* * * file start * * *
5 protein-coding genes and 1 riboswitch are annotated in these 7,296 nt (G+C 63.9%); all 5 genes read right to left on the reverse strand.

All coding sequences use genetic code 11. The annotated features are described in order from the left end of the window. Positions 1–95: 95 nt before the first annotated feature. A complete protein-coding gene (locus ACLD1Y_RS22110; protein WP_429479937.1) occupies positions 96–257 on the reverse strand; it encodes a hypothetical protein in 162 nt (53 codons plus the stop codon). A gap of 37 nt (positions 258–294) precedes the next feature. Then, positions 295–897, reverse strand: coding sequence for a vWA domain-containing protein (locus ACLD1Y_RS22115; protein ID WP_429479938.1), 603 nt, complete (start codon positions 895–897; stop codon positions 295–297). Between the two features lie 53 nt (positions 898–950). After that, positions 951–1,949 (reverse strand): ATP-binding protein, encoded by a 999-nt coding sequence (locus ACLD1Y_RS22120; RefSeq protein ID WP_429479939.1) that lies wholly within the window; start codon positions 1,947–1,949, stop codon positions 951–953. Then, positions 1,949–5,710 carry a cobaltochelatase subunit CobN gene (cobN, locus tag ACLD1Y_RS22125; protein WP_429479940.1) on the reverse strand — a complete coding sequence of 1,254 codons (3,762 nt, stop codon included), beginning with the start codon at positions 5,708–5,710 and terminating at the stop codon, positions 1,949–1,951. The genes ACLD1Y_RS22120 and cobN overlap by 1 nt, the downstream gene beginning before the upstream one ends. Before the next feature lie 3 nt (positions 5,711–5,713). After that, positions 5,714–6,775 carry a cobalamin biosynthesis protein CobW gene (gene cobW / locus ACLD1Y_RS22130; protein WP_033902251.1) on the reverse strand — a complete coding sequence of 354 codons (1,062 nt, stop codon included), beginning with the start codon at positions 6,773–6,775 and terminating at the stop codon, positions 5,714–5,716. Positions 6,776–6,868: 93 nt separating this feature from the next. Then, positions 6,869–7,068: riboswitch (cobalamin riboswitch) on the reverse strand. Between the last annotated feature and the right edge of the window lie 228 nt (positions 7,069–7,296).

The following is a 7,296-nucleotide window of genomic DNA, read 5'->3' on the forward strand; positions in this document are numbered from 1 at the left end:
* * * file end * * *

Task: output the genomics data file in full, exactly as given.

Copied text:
5 protein-coding genes and 1 riboswitch are annotated in these 7,296 nt (G+C 63.9%); all 5 genes read right to left on the reverse strand.

All coding sequences use genetic code 11. The annotated features are described in order from the left end of the window. Positions 1–95: 95 nt before the first annotated feature. A complete protein-coding gene (locus ACLD1Y_RS22110; protein WP_429479937.1) occupies positions 96–257 on the reverse strand; it encodes a hypothetical protein in 162 nt (53 codons plus the stop codon). A gap of 37 nt (positions 258–294) precedes the next feature. Then, positions 295–897, reverse strand: coding sequence for a vWA domain-containing protein (locus ACLD1Y_RS22115; protein ID WP_429479938.1), 603 nt, complete (start codon positions 895–897; stop codon positions 295–297). Between the two features lie 53 nt (positions 898–950). After that, positions 951–1,949 (reverse strand): ATP-binding protein, encoded by a 999-nt coding sequence (locus ACLD1Y_RS22120; RefSeq protein ID WP_429479939.1) that lies wholly within the window; start codon positions 1,947–1,949, stop codon positions 951–953. Then, positions 1,949–5,710 carry a cobaltochelatase subunit CobN gene (cobN, locus tag ACLD1Y_RS22125; protein WP_429479940.1) on the reverse strand — a complete coding sequence of 1,254 codons (3,762 nt, stop codon included), beginning with the start codon at positions 5,708–5,710 and terminating at the stop codon, positions 1,949–1,951. The genes ACLD1Y_RS22120 and cobN overlap by 1 nt, the downstream gene beginning before the upstream one ends. Before the next feature lie 3 nt (positions 5,711–5,713). After that, positions 5,714–6,775 carry a cobalamin biosynthesis protein CobW gene (gene cobW / locus ACLD1Y_RS22130; protein WP_033902251.1) on the reverse strand — a complete coding sequence of 354 codons (1,062 nt, stop codon included), beginning with the start codon at positions 6,773–6,775 and terminating at the stop codon, positions 5,714–5,716. Positions 6,776–6,868: 93 nt separating this feature from the next. Then, positions 6,869–7,068: riboswitch (cobalamin riboswitch) on the reverse strand. Between the last annotated feature and the right edge of the window lie 228 nt (positions 7,069–7,296).

The following is a 7,296-nucleotide window of genomic DNA, read 5'->3' on the forward strand; positions in this document are numbered from 1 at the left end: